[7]                The Federal Court dismissed his application for leave and for judicial review on December 4, 2003. On December 12, 2003, he filed an application for visa exemption on humanitarian and compassionate grounds. Finally, he was given a pre-removal risk assessment on January 20, 2005.

[8]                In her decision dated May 18, 2005, the officer responsible for the pre-removal risk assessment denied Mr. Navarro's application. After noting that the applicant's submissions essentially raised the same fears as those presented before the Board, the officer determined that they did not establish that the Peruvian State would be unable to protect him, especially since there had been no significant change in the conditions in Peru since the Board's decision. The applicant is now challenging that decision through an application for leave and for judicial review before this Court.


[9]                The only issue to decide is whether this application for a stay satisfies the tests elaborated in RJR MacDonald Inc. v. Canada (A.G.), [1994] 1 S.C.R. 311, and Toth v. Canada (Minister of Employment and Immigration), (1988) 86 N.R. 302.


[10]            In order to succeed, the applicant must therefore establish that his application raises a serious issue, that he would suffer irreparable harm if the order were not granted, and that the balance of convenience favours granting the order, given the respective situations of the two parties.

[11]            First, considering the existence of a serious issue, it is sufficient for the applicant to establish that his submissions are neither frivolous nor vexatious. In the context of an application for stay, that requirement is a bare minimum. In this case, the applicant submits that the PRRA officer did not seriously consider and analyse the two new documentary exhibits that he filed. The first of these documents is an excerpt from the news on the internet site of the Peruvian television channel "frecuencialatina" reporting the assassination of the head of a neighbourhood committee in Lima and detailing the complaints of neighbourhood residents regarding the lack of security and the inactivity of civil security. The second is a newspaper article relating the assassinations carried out that year against leaders of neighbourhood committees, and indicating that the police did not find those responsible.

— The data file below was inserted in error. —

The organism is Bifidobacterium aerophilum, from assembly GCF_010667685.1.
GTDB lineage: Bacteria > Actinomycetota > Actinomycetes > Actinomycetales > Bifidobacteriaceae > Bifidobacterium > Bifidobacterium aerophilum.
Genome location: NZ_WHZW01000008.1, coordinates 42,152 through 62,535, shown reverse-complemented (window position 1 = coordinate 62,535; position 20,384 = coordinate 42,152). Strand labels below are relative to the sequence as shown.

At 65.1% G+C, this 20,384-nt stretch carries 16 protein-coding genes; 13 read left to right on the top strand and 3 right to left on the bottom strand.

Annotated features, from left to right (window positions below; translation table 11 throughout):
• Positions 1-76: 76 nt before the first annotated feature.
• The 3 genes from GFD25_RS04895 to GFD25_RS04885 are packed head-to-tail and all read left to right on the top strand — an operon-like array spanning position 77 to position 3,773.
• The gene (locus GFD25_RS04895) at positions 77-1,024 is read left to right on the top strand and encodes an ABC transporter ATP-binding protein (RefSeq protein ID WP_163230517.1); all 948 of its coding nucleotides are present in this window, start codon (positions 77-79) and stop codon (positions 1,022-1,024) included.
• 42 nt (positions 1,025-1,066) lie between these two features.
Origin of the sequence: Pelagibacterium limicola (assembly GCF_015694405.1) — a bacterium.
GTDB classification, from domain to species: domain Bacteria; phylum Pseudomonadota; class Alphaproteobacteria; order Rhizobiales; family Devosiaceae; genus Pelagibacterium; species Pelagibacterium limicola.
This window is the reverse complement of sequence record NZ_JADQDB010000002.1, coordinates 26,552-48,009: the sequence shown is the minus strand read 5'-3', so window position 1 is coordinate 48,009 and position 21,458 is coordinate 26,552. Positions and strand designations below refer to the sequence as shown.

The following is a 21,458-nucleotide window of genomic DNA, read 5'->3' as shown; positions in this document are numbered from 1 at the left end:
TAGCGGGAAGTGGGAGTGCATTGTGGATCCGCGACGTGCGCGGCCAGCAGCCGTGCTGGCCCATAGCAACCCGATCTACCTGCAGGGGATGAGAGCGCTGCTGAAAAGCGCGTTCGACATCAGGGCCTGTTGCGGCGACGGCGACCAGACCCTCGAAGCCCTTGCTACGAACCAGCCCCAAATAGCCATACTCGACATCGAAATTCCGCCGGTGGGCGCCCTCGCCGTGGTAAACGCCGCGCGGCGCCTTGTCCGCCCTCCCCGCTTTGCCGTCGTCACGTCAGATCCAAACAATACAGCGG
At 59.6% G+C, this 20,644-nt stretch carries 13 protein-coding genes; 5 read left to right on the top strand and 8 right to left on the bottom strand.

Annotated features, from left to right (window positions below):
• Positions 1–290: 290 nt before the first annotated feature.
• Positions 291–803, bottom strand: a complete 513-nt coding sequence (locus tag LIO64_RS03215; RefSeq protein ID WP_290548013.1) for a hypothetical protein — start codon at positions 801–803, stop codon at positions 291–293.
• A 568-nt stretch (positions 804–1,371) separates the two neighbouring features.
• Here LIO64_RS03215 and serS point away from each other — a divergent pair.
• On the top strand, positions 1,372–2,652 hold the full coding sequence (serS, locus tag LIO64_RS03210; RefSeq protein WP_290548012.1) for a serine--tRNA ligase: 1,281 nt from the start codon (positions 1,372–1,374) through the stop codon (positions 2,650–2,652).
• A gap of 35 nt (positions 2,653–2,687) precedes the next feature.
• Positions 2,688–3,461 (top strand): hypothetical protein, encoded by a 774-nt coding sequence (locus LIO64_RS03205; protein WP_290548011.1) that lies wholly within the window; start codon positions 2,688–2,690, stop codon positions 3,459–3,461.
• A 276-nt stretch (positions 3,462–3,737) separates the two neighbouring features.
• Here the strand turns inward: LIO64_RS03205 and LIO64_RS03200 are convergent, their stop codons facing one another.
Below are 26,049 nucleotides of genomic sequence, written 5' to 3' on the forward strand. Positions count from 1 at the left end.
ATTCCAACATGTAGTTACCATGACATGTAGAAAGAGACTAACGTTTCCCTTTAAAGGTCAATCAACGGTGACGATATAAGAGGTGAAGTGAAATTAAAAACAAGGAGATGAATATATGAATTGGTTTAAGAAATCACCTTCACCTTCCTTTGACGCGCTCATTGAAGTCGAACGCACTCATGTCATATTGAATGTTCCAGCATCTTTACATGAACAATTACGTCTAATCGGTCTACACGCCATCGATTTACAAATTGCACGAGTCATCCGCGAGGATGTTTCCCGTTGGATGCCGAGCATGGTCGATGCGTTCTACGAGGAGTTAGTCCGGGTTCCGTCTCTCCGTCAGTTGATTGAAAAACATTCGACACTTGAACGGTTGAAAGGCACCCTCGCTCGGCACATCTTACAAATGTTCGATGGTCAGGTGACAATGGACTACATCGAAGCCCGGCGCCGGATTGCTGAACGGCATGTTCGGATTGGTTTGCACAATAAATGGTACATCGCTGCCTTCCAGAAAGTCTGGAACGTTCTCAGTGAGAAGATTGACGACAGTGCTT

[12]            In her decision, the PRRA officer referred to those documents, saying simply that they[TRANSLATION] "set out fears previously described by the applicant and analyzed by the RPD. They are not a basis for determining that the Peruvian State would be unable to protect him".

[13]            The applicant submits that those documents are worthy of a more rigorous analysis, considering their relevance and the similarity with the facts reported by the applicant. It is true that administrative decision-makers are not obliged to comment on and carefully review each and every piece of evidence submitted to them. However, when this evidence tends to dispute their determinations, submits the applicant, they cannot simply dismiss it without explanation. In this case, it was the first evidence of similar facts, supporting not only the applicant's fears but also his submission that law enforcement is powerless before such assassinations. On its very face, this argument is not unfounded and it is my opinion that the applicant satisfies the first requirement for the issuance of a stay to the extent that he raised a serious question with respect to way that this new evidence was treated.